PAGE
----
Sep 022015

I love living in a region where there are distinct seasons. ( Even if some of them are fleeting! ) I get so excited as each season approaches as if something ‘new’ is coming. Change is in the air, new and exciting things are on the way ! YAY! 🙂 But the more I think about it – really the WHY does it stir something in me? I think the change of seasons resonates deep down inside of me in part for the exact opposite reason – it’s not that something new is coming – it’s something familiar. On it’s way back.  There is a scent to each season…..an energy that changes……a different pace……there are ‘traditions’ every year, for different seasons, year after year.  The seasons, like waves on the beach rolling in and rolling out……..they don’t stop, they come they go.

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Aug 252015

At my age, out of practice, long absent from the scene…..jumping back in, it was bound to happen. I’ve been stung & dumped. Dumped from my horse that is.

In fact, I’ve been dumped twice in two days over the past weekend. Some of it was my fault. I tend to jump in with both feet, I can act impulsively, and buying Casey certainly proves that. I’m not unhappy with my decision. Yes, she’s a lot of horse, yes she’s got some anxiety issues, she’s green, she’s a challenge. But so far, I’m ok with that. (not that I haven’t had moments of questioning my sanity and wondering if we’re right for one another).

Dumped from my horse

I discovered pretty early on that my horse is quite herd bound. I’m not completely sure what to do about it (though I have some ideas). She goes out fairly willingly with a group but I just knew she was going to have trouble on her own. Still, only one way to find out so Saturday I decided to just try to hack her out by herself. I knew almost immediately this was going to be a challenge. The farm backs to state parkland and the path to the back gate is through a long field. We barely made it half way up the first hill and she was hesitating, getting anxious, stopping a lot, sideways walking. But we managed to crest the hill and headed into the back part of the field. And that’s when she chose to make her stand. Urging her forward resulted in her attempts to go sideways (‘but Mom, I’m moving my feeeeeet!’); correcting her forward caused to her to go lateral the other way. Constant correction to try to maintain forward momentum finally resulted in her ‘hopping’, pawing the ground, and generally becoming very agitated. Mind you I’ve only been on her a handful of times so far, and I’ve not been on a horse in 20 years. so I decided to dismount and lead her the rest of the way through the field to the back gate.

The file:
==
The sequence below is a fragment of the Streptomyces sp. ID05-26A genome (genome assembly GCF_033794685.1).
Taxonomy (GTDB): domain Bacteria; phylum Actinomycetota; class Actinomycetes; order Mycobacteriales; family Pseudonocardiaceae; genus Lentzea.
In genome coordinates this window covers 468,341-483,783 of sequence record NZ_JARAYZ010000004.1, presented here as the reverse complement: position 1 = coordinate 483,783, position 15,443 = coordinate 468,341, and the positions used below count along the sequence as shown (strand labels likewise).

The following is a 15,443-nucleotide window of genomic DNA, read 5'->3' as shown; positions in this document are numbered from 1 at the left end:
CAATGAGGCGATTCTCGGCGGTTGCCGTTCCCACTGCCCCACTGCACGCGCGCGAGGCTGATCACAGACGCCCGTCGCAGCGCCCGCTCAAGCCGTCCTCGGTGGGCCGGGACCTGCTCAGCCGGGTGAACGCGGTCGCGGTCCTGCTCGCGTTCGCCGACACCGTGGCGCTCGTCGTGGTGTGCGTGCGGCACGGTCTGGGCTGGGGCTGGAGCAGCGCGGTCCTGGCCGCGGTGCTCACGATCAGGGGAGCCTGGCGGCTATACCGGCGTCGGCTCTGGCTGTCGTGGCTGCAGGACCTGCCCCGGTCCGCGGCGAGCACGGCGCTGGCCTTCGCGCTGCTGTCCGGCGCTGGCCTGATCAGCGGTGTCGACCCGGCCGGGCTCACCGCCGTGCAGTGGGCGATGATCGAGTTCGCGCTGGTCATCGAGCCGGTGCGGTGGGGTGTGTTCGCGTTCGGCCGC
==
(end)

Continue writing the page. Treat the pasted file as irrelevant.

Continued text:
Here she is on one of her many ‘breaks’ – head up checking her surroundings sure a huge horse eating predator is going to leap out from behind a tree

horseback riding

Upon exiting the field, I needed to get back in the saddle. There is a stack of blocks to help with that and I climbed on, got Casey positioned, put my foot in the stirrup and heave uuuuup. Um, not so much, the girth was not tight enough. Back on the ground, adjustments made, dancing horse, trying again, I over compensated and pretty much threw myself up…….

and over as she started off.

Niiiice, right?

This was not her fault at all. Yes she could have stood completely still, but her motion was forward and not abrupt and I went off her FORWARD so it wasn’t her. It was me.

Thank goodness I landed somewhat softly (UGH) and was able to get up and still walk. (remember now, I’m not the spring chicken I once was)

Casey ran off through the woods but stuck to the fence line – remember, she’s herd bound. She had no desire to run off, and not a lot of desire to come to me as I was the one taking her off property to begin with, but after a few minutes she determined the gate was the only way to safety, so back she came.

I determined we’d both had enough of that ‘test’ and maybe a little ringwork would serve us better. Back through the gate, up on the blocks, back in the saddle, halfway through the field and she was so worked up she was up on the bit, prancing and carrying on, so I got off and lead her back. We did a little ringwork to end on a ‘good’ note and called it a day.

Cue Sunday and more adventures in landing softly, this time with some added excitement.

I had no plans to ride on Sunday.

None. Whatsoever.

I arrived at the barn planning on a grooming session and back home to help my son get ready for his first day of High School. (HIGH SCHOOL! I know, right???) Another gal was arriving at the same time and invited me to ride with her and a few others but since they weren’t leaving for a little over an hour I declined. Then an hour later I was just about to turn Casey back out when one of the other gals asked if I wanted to come, they were leaving in a few minutes. Oh what the heck I thought – I knew (pretty certain) that Casey would hack out in a group and what a great way to put events of the previous day behind us both soooooooooo, I said yes.

Casey was wonderful. Only slightly hesitant heading down the back field, someone else took care of the gate, so I was able to stay in the saddle, and out into the woods we went. One of the gals was testing her horse in lead but he wasn’t happy there so I moved Casey forward and to my surprise she went! She never really hesitated though she looked sideways at a few things and snorted here and there. Until we got to a small stream. That took some coaxing, she danced around a bit and I thought we might have to have someone else go across first – but then – she went ! She is building confidence! YAY us!